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Carmichael Coal Mine and Rail Infrastructure project approved

Department of the Environment - Thu, 2015-10-15 13:42
The Minister has approved the Carmichael Coal Mine and Rail Infrastructure project subject to 36 strict conditions to minimise its potential environmental impacts.
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Pacific nations beg for help for islanders when 'calamity' of climate change hits

The Guardian - Wed, 2015-10-14 07:45

Coalition of Fiji, Kiribati, Tuvalu and Tokelau ask wealthy nations to help their people migrate and find work if they have to flee because of rising sea levels

Pacific island nations have pleaded with wealthy countries to help their people migrate and find work if they are forced to flee their homelands because of the consequences of climate change.

Related: Besieged by the rising tides of climate change, Kiribati buys land in Fiji

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Wildlife photographer of the year 2015 winners - in pictures

The Guardian - Wed, 2015-10-14 07:30

Canadian amateur photographer Don Gutoski has been named wildlife photographer of the year at London’s Natural History Museum for his image, Tale of two foxes. Here are the winning images in all categories

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In 2050 there will be 9 billion people on earth​. H​ow to feed them

The Guardian - Wed, 2015-10-14 02:38

Have we reached ‘peak farmland’? Patrick Barkham digs into a new book about food and the future, while Chris Newell provides a graphic summary of the challenges ahead

’Tis the season of harvest festivals and farmers are celebrating another bumper crop. British farmers have this year twice smashed the record for the world’s highest-yielding wheat crop ever recorded, first in the Lincolnshire Wolds and then on a farm overlooking Holy Island in Northumberland.

Squeezing ever-higher yields from the same fields is one reason why the famous theories of Thomas Malthus, the cleric who predicted catastrophic famine and disease as population growth outstripped food production, haven’t come to pass. During the last 40 years of the 20th century, when the world’s population doubled from 3 to 6 billion, our annual production of grain rose even faster, nearly tripling over the same period.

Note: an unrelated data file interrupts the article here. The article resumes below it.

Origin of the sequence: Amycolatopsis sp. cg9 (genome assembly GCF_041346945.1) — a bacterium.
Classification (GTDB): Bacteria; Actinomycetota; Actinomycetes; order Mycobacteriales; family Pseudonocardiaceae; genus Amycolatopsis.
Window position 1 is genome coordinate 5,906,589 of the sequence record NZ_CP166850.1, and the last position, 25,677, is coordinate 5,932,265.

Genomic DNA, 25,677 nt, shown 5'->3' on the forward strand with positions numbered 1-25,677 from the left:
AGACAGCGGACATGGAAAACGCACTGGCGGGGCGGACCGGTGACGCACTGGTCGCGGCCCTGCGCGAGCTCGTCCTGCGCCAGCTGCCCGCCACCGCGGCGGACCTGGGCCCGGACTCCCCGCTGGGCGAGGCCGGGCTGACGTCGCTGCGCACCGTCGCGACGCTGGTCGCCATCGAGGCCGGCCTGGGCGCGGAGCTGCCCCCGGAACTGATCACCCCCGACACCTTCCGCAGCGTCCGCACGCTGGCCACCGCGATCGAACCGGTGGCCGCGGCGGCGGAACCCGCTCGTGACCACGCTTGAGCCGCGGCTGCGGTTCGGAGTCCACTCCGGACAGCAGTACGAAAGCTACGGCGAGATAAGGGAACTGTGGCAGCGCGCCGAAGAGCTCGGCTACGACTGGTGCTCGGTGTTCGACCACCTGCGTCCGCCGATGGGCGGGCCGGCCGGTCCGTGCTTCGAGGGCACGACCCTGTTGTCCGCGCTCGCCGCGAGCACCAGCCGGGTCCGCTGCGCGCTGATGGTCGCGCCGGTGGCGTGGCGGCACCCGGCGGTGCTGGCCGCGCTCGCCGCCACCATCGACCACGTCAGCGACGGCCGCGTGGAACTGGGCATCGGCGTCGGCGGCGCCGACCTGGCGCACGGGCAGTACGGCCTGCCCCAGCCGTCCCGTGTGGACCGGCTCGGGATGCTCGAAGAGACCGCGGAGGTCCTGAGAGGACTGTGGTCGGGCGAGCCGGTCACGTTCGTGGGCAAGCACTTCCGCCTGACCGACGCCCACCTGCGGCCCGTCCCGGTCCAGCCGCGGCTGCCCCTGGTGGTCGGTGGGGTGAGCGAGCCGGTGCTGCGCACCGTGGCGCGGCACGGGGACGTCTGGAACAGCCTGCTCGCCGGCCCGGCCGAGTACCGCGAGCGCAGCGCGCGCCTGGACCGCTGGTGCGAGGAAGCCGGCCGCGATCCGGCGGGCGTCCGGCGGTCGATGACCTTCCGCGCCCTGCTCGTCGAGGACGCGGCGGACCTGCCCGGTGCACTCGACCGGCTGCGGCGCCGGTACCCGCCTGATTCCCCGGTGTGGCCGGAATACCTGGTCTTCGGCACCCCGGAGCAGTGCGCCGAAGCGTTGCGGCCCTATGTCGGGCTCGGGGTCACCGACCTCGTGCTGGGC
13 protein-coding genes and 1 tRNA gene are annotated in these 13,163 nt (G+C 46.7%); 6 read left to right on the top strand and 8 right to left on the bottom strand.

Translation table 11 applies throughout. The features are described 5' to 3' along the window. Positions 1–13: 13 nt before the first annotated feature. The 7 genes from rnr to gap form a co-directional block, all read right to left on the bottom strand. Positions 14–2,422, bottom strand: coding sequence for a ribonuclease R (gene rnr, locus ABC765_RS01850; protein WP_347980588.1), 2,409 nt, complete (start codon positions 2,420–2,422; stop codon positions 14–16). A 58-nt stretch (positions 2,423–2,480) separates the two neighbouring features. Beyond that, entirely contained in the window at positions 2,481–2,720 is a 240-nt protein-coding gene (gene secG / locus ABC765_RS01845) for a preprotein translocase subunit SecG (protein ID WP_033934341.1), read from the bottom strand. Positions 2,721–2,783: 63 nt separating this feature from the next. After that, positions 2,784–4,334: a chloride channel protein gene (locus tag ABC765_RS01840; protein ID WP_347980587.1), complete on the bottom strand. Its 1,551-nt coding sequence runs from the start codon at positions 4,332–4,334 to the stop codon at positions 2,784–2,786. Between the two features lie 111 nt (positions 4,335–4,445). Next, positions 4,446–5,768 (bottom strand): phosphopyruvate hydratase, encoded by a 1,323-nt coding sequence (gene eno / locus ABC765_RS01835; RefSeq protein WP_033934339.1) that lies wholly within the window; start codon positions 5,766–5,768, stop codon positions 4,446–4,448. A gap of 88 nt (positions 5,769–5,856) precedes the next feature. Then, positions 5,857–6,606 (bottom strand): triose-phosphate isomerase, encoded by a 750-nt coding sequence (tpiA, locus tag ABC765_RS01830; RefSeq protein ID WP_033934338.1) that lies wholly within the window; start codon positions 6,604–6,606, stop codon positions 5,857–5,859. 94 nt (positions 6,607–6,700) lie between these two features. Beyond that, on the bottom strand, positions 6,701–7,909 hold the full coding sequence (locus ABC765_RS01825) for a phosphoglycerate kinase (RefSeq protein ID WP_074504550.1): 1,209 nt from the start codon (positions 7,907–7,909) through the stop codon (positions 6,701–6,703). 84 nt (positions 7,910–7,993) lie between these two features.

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Methane release from melting permafrost could trigger dangerous global warming | John Abraham

The Guardian - Tue, 2015-10-13 20:00

A policy briefing from the Woods Hole Research Center concludes that the IPCC doesn’t adequately account for a methane warming feedback

While most attention has been given to carbon dioxide, it isn’t the only greenhouse gas that scientists are worried about. Carbon dioxide is the most important human-emitted greenhouse gas, but methane has also increased in the atmosphere and it adds to our concerns.

While methane is not currently as important as carbon dioxide, it has a hidden danger. Molecule for molecule, methane traps more heat than carbon dioxide; approximately 30 times more, depending on the time frame under consideration. However, because methane is present in much smaller concentrations (compared to carbon dioxide), its aggregate effect is less.

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Tetchy tweets suggest frayed tempers in UK energy department

The Guardian - Tue, 2015-10-13 18:28

Series of tweets from minister Andrea Leadsom accuse critics of lies, distortion and nonsense

Are those running the Department of Energy and Climate Change (Decc) having a meltdown? The tweets sent by energy minister Andrea Leadsom certainly suggest tempers are running high: she accuses critics of lies, distortion and nonsense.

The ministerial seats at Decc must be getting hotter by the day. More than 1,000 jobs have gone in the solar power industry, with bosses blaming the government’s intention to slash solar subsidies by almost 90%. The statement by Leadsom’s predecessor, Greg Barker, that the evidence for cuts is “pretty poor” and will “kill the industry” can only have added to the heat. But should the response of a minister of state to such criticism be to let the red mist descend?